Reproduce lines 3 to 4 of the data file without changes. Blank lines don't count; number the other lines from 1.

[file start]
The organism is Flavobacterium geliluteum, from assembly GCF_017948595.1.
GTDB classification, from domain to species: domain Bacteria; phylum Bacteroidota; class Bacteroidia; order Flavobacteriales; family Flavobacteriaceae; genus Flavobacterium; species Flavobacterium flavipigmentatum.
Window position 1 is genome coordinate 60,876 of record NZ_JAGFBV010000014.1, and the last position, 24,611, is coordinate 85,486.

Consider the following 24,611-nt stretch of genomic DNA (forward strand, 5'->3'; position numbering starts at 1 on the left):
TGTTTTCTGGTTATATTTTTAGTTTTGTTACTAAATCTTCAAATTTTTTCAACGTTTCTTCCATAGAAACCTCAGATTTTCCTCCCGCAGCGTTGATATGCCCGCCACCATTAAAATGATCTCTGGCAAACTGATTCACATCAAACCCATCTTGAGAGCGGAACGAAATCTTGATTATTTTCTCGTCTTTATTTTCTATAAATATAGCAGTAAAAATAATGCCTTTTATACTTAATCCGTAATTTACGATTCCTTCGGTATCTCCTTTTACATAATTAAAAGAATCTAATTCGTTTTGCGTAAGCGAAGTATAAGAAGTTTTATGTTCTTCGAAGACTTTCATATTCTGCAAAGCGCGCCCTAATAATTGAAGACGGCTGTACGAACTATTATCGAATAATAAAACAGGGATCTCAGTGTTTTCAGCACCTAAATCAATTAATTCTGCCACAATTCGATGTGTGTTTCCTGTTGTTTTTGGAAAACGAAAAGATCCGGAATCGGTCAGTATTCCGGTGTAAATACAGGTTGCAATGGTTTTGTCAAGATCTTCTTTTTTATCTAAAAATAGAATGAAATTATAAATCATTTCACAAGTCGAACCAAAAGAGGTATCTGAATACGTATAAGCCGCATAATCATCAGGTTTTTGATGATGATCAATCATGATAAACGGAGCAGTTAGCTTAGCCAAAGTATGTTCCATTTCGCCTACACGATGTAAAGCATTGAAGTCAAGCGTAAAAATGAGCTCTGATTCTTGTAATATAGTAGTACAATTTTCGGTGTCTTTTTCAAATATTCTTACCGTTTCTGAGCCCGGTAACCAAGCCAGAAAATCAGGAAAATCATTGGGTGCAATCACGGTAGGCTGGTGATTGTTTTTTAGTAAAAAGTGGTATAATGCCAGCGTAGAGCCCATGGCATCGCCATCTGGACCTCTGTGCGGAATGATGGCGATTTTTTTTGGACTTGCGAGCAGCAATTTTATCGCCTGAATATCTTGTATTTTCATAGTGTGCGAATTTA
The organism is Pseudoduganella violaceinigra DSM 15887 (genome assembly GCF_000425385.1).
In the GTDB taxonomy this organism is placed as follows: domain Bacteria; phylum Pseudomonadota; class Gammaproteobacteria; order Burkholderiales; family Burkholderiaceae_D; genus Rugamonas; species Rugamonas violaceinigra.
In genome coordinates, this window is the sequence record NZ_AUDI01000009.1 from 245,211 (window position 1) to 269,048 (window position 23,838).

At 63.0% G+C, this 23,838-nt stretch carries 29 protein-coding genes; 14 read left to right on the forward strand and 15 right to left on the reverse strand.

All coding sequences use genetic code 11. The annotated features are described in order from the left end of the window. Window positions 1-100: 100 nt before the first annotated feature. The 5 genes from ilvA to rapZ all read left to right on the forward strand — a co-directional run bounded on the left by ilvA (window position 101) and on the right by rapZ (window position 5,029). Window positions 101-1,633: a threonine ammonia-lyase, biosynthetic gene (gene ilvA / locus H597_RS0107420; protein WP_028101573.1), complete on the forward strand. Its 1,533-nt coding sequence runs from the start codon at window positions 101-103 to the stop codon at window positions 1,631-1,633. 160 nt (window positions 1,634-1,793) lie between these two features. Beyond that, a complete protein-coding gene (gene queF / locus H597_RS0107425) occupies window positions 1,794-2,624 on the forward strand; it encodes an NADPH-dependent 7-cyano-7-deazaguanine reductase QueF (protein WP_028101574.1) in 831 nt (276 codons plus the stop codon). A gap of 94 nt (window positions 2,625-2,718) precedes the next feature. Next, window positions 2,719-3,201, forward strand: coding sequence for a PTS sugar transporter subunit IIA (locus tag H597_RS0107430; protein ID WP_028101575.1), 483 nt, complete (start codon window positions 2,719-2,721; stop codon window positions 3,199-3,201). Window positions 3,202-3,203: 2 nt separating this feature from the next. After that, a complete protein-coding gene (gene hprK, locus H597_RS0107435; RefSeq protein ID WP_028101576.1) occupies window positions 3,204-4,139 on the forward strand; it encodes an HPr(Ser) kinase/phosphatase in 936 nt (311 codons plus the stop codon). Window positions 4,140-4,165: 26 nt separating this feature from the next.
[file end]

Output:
Window position 1 is genome coordinate 60,876 of record NZ_JAGFBV010000014.1, and the last position, 24,611, is coordinate 85,486.

Consider the following 24,611-nt stretch of genomic DNA (forward strand, 5'->3'; position numbering starts at 1 on the left):